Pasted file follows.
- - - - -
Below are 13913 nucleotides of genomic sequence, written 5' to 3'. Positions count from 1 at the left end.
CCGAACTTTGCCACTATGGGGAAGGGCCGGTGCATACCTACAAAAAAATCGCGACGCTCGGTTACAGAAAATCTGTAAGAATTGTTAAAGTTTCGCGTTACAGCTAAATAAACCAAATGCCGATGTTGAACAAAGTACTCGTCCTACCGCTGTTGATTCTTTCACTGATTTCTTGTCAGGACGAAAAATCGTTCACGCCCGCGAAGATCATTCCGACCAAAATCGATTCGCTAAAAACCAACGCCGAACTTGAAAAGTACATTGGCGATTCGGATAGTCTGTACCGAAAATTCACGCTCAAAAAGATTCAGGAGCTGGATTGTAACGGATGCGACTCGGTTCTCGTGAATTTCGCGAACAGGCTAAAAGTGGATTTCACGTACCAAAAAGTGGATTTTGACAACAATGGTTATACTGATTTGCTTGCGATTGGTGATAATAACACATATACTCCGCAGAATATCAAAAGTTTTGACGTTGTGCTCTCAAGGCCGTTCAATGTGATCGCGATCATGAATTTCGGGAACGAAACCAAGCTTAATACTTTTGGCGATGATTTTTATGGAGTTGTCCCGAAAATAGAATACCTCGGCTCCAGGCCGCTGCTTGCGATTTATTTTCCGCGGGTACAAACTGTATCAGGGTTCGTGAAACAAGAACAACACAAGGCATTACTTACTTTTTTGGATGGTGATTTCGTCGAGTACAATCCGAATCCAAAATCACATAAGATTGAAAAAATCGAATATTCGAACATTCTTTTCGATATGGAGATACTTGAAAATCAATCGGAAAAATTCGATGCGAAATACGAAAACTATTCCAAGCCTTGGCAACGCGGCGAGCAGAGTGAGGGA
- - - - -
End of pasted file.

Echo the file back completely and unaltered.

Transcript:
Below are 13913 nucleotides of genomic sequence, written 5' to 3'. Positions count from 1 at the left end.
CCGAACTTTGCCACTATGGGGAAGGGCCGGTGCATACCTACAAAAAAATCGCGACGCTCGGTTACAGAAAATCTGTAAGAATTGTTAAAGTTTCGCGTTACAGCTAAATAAACCAAATGCCGATGTTGAACAAAGTACTCGTCCTACCGCTGTTGATTCTTTCACTGATTTCTTGTCAGGACGAAAAATCGTTCACGCCCGCGAAGATCATTCCGACCAAAATCGATTCGCTAAAAACCAACGCCGAACTTGAAAAGTACATTGGCGATTCGGATAGTCTGTACCGAAAATTCACGCTCAAAAAGATTCAGGAGCTGGATTGTAACGGATGCGACTCGGTTCTCGTGAATTTCGCGAACAGGCTAAAAGTGGATTTCACGTACCAAAAAGTGGATTTTGACAACAATGGTTATACTGATTTGCTTGCGATTGGTGATAATAACACATATACTCCGCAGAATATCAAAAGTTTTGACGTTGTGCTCTCAAGGCCGTTCAATGTGATCGCGATCATGAATTTCGGGAACGAAACCAAGCTTAATACTTTTGGCGATGATTTTTATGGAGTTGTCCCGAAAATAGAATACCTCGGCTCCAGGCCGCTGCTTGCGATTTATTTTCCGCGGGTACAAACTGTATCAGGGTTCGTGAAACAAGAACAACACAAGGCATTACTTACTTTTTTGGATGGTGATTTCGTCGAGTACAATCCGAATCCAAAATCACATAAGATTGAAAAAATCGAATATTCGAACATTCTTTTCGATATGGAGATACTTGAAAATCAATCGGAAAAATTCGATGCGAAATACGAAAACTATTCCAAGCCTTGGCAACGCGGCGAGCAGAGTGAGGGA